from The Mahabharata

by Carole Satyamurti

As morning broke on the opening day of war,
the rising sun (as Sánjaya described it
to the king) streaked the sky with scarlet.
The heat slowly burned off the mist that hung
over the plain. The opposing armies,
division upon division, stretched away
as far as the eye followed the curving earth.
All was brilliant. The chariots of the princes
and all the royal allies were resplendent
with noble banners, each with its own emblem.
One king’s standard carried a scarlet bull,
another, a boar on a cloth of silver,
others, bright flowers, stars, eagles, comets…
the sight too dazzling to be taken in.
Some kings were riding in their chariots
others sat erect on the necks of elephants
or on spirited horses, proudly wheeling.

So much armour, on elephants, horses, men!
The flashing gold and bronze rivalled the sun.
The close-packed troops and beasts, constantly moving,
glittered like a river thick with fish.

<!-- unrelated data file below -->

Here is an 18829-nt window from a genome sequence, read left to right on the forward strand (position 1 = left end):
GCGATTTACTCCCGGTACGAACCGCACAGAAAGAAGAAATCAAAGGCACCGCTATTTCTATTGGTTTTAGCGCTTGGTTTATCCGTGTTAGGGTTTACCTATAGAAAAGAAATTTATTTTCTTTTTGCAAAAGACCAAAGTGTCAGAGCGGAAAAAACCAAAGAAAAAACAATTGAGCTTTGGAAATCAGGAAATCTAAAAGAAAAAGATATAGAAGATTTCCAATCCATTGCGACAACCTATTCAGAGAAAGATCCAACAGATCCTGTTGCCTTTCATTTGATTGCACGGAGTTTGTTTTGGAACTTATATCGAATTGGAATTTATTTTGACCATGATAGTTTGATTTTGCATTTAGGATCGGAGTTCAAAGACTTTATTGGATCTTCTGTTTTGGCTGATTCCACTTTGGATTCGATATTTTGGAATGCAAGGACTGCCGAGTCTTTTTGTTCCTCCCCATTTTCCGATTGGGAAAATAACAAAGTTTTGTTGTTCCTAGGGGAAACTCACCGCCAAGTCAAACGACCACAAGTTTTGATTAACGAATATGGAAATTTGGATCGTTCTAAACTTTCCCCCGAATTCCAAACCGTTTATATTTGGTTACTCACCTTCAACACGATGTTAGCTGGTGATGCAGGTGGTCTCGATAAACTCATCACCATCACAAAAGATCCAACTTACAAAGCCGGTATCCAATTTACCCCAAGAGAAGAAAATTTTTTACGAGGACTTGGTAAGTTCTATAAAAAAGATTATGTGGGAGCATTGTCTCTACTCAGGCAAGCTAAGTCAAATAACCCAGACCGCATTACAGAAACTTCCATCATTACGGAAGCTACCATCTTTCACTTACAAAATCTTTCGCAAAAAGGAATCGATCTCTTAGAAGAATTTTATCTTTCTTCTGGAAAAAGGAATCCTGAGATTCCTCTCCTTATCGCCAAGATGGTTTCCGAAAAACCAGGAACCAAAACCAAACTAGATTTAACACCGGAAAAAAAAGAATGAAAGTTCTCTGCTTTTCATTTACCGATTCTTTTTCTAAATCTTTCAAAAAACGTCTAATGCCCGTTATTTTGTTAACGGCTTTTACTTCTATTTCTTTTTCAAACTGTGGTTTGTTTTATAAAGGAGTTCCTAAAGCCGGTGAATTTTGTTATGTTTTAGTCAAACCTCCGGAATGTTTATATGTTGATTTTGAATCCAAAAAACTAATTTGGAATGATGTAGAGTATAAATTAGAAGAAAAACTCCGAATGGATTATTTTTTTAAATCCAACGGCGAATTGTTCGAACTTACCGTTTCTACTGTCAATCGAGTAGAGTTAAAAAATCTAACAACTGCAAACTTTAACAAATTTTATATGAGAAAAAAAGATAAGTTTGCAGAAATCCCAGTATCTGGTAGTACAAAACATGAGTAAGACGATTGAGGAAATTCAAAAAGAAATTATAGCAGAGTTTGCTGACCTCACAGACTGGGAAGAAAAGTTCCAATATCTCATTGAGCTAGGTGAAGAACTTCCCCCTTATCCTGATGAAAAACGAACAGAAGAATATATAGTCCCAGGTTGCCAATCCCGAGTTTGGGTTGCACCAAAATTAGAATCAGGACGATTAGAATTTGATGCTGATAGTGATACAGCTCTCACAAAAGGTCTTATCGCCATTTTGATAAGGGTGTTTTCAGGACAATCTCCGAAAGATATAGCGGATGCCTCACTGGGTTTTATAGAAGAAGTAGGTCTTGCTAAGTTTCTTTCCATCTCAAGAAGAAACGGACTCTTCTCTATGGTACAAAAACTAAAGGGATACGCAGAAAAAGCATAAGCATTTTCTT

Both armies were terrible, both beautiful.
In both, men’s hearts were filled with joy and pride
at being part of it – this huge event,
this grand spectacle, this sacrifice,
this, the well-trained warrior’s highest calling.
Fear, suffering and grief would follow later.

With the two armies facing one another,
one east, one west; with ten thousand conches
blaring out in challenge, the din of cymbals
and the deep, heart-stopping throb of war drums,
Arjuna said to Krishna, his charioteer,
‘Drive the chariot into no-man’s-land
so I can see, before the battle starts,
the faces of the enemy I must kill.’

Krishna did what Arjuna asked of him.

And there, with every soldier tense and ready,
with every horse straining at its yoke;
there, in the moment before hell’s unleashing,
with each blade whetted, every weapon honed;
there, in the moment when the frenzy
of preparation is over, and the din
of death not yet begun – there, at that point
in the relentless passage of events…

time freezes.

Arjuna sinks down in his chariot.
His warrior’s heart has failed him.
His eyes stream with tears, his limbs tremble,
the bow, Gandíva, drops from his nerveless hand.
The world holds its breath.

For Karna, Kunti, for his brothers,
for Krishna – for each differently – Arjuna
is the point, the mainspring of the action.
He is the hero on whom all the hopes